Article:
WEBSTER LEWIS: Four Reissues (Label: Expansion)

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WEBSTER LEWIS: Four Reissues

The late Baltimore-born/LA-based keyboard sorcerer, Webster Lewis (1943-2002), was immensely popular with British jazz-funk aficionados in the late-’70s as a result of a clutch of slick fusion albums he released for Epic Records. His first LP, the little-known ‘Live At Club 7’ for the Counterpoint label, came out in 1971 and largely fell on deaf ears. Five years later, though, Lewis – who, apparently, was also a decent clarinet player – hit the big time by inking a major label deal with Epic. Between 1976 and 1981, he produced four albums for the company, all of which have now been reissued by Expansion (three come to CD for the first time and also contain rare, previously unheard bonus cuts). The keyboard maestro’s first outing for Epic, 1976’s ‘On The Town’ was credited to Webster Lewis and The Post-Pop Space-Rock Be-Bop Gospel Tabernacle Orchestra & Chorus (thankfully, Lewis dropped the pretentious name on subsequent albums). Released when the disco inferno was burning at its brightest ‘On The Town’ is understandably packed with slurping hi-hats, funky bass lines and baroque-like string orchestra parts. A mixture of instrumental and vocal tracks, it’s camper than Butlin’s but enjoyable nevertheless, with ‘Love Is The Way’ and ‘Do It With Style’ standing out. There’s also a previously unissued track in the shape of an instrumental cover of Curtis Mayfield’s ‘Let’s Do It Again.’ 1978’s ‘Touch My Love’ dropped a lot of the disco affectations and proved to be a better album – the killer cut is the Rare Groove favourite, ‘Barbara Ann,’ which is characterised by a winning blend of percolating Latin dance rhythms, percussive Rhodes piano and soft, breathy female vocals. Amazingly, four studio outtakes from the same sessions have been discovered in the vaults and appear here. The best is the propulsive, fusion-style instrumental, ‘Japanese Umbrella.’ In 1979, Lewis produced a third album for Epic, ‘8 For The 80s,’ a set co-produced with Herbie Hancock (Lewis was musical director of Hancock’s group at the time). Featuring an impressive cast of A-list session personnel (James Gadson, Paul Jackson Jr, Nate Watts et al) plus a cameo from singer D.J. Rogers (on ‘Heavenly’) it’s undoubtedly one of Lewis’s best records. Soul fans will recall it for the song ‘Give Me Some Emotion’ – which Merry Clayton turned into a Stateside hit – and the excellent ‘The Love You Give To Me.’ Lewis’s Epic swansong was 1981’s ‘Let Me Be The One,’ regarded by liner note writer, Ralph Tee, as the keyboard player’s most cohesive set. It contains the brilliant Latin-tinged instrumental, ‘El Bobo,’ the soulful groover, ‘Bout The Love’ and a plaintive ballad, ‘Open Up Your Eyes.’ This new reissue includes two terrific bonus cuts – ‘Reach Out,’ and ‘Boston.’ After leaving Epic in 1981, Webster Lewis recorded ‘Welcome Aboard,’ an album in tandem with Barry White’s Love Unlimited Orchestra and also produced albums by Gwen McCrae and Michael Wycoff. Sadly for soul fans, after that Lewis largely abandoned recording and focused his energies on TV and movie work. Now thanks to Expansion, Webster Lewis’s unsung genius is celebrated by this batch of superlative reissues. Get them now at http://www.expansionrecords.com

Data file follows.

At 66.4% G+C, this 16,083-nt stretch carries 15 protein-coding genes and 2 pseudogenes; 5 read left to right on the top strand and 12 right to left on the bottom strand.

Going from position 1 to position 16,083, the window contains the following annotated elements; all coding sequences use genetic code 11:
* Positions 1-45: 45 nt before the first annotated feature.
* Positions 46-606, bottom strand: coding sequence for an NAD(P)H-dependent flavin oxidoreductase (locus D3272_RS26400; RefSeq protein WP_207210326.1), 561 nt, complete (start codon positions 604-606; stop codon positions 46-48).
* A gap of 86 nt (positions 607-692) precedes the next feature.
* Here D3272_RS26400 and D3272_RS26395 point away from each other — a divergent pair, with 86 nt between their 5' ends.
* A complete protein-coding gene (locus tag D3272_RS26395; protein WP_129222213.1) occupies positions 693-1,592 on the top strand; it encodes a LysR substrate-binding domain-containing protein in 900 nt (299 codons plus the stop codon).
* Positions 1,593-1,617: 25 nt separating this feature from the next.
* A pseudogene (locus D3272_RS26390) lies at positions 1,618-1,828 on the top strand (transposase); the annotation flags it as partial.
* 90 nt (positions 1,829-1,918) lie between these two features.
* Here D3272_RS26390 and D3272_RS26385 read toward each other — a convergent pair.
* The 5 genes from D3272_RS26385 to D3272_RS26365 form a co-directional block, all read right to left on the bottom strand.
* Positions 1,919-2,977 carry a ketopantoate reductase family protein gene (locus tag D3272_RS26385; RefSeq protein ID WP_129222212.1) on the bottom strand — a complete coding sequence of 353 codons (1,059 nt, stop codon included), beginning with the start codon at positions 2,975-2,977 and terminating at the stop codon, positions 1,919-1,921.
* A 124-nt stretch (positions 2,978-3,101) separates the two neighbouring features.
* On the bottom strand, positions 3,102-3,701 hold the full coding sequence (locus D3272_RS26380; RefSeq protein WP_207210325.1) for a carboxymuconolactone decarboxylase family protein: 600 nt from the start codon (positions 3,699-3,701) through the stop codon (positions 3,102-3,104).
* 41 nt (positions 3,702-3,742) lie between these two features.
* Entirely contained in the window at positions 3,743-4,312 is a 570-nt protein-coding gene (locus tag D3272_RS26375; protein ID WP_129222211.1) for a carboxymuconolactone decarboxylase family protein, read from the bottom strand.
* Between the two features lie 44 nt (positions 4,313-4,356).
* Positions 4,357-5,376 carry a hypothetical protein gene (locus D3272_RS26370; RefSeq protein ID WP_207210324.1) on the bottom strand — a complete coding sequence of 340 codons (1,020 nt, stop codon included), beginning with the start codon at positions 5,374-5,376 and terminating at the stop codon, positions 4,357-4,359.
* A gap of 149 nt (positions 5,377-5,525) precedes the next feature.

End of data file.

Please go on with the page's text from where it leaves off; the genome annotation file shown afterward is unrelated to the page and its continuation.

(CW) 4/5